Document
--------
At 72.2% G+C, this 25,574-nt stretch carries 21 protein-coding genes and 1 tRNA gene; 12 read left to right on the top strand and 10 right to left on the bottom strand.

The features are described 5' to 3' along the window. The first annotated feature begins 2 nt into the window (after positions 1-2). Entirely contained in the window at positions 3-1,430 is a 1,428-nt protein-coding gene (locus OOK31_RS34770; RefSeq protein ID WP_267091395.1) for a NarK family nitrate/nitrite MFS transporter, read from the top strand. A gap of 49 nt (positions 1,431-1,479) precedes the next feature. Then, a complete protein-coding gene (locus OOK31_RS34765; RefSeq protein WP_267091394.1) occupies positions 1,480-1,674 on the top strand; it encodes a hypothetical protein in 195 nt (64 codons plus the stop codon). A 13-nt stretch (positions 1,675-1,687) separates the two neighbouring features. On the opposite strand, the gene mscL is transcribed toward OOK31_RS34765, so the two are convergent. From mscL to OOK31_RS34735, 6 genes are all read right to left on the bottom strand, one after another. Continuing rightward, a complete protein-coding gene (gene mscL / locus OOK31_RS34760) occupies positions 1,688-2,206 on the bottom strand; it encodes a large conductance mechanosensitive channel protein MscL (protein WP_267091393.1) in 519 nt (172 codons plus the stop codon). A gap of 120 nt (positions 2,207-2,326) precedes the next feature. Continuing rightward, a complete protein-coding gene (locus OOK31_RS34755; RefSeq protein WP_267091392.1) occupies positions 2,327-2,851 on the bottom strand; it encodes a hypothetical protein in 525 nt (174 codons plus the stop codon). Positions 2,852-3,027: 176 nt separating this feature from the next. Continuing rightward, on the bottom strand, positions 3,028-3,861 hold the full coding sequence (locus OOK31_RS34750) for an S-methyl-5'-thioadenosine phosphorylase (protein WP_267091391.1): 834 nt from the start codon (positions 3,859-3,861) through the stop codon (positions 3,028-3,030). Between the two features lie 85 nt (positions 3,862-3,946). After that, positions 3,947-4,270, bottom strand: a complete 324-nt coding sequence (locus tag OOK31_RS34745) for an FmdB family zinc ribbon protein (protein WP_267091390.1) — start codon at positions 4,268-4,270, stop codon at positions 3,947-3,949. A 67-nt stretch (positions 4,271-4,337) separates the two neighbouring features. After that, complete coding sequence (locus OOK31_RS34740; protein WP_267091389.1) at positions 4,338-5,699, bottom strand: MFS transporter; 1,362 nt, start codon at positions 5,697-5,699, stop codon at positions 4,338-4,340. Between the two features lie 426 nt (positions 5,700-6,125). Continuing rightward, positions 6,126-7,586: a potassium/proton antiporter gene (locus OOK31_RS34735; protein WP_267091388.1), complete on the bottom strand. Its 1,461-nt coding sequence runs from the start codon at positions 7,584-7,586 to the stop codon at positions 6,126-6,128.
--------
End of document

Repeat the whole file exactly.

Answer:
At 72.2% G+C, this 25,574-nt stretch carries 21 protein-coding genes and 1 tRNA gene; 12 read left to right on the top strand and 10 right to left on the bottom strand.

The features are described 5' to 3' along the window. The first annotated feature begins 2 nt into the window (after positions 1-2). Entirely contained in the window at positions 3-1,430 is a 1,428-nt protein-coding gene (locus OOK31_RS34770; RefSeq protein ID WP_267091395.1) for a NarK family nitrate/nitrite MFS transporter, read from the top strand. A gap of 49 nt (positions 1,431-1,479) precedes the next feature. Then, a complete protein-coding gene (locus OOK31_RS34765; RefSeq protein WP_267091394.1) occupies positions 1,480-1,674 on the top strand; it encodes a hypothetical protein in 195 nt (64 codons plus the stop codon). A 13-nt stretch (positions 1,675-1,687) separates the two neighbouring features. On the opposite strand, the gene mscL is transcribed toward OOK31_RS34765, so the two are convergent. From mscL to OOK31_RS34735, 6 genes are all read right to left on the bottom strand, one after another. Continuing rightward, a complete protein-coding gene (gene mscL / locus OOK31_RS34760) occupies positions 1,688-2,206 on the bottom strand; it encodes a large conductance mechanosensitive channel protein MscL (protein WP_267091393.1) in 519 nt (172 codons plus the stop codon). A gap of 120 nt (positions 2,207-2,326) precedes the next feature. Continuing rightward, a complete protein-coding gene (locus OOK31_RS34755; RefSeq protein WP_267091392.1) occupies positions 2,327-2,851 on the bottom strand; it encodes a hypothetical protein in 525 nt (174 codons plus the stop codon). Positions 2,852-3,027: 176 nt separating this feature from the next. Continuing rightward, on the bottom strand, positions 3,028-3,861 hold the full coding sequence (locus OOK31_RS34750) for an S-methyl-5'-thioadenosine phosphorylase (protein WP_267091391.1): 834 nt from the start codon (positions 3,859-3,861) through the stop codon (positions 3,028-3,030). Between the two features lie 85 nt (positions 3,862-3,946). After that, positions 3,947-4,270, bottom strand: a complete 324-nt coding sequence (locus tag OOK31_RS34745) for an FmdB family zinc ribbon protein (protein WP_267091390.1) — start codon at positions 4,268-4,270, stop codon at positions 3,947-3,949. A 67-nt stretch (positions 4,271-4,337) separates the two neighbouring features. After that, complete coding sequence (locus OOK31_RS34740; protein WP_267091389.1) at positions 4,338-5,699, bottom strand: MFS transporter; 1,362 nt, start codon at positions 5,697-5,699, stop codon at positions 4,338-4,340. Between the two features lie 426 nt (positions 5,700-6,125). Continuing rightward, positions 6,126-7,586: a potassium/proton antiporter gene (locus OOK31_RS34735; protein WP_267091388.1), complete on the bottom strand. Its 1,461-nt coding sequence runs from the start codon at positions 7,584-7,586 to the stop codon at positions 6,126-6,128.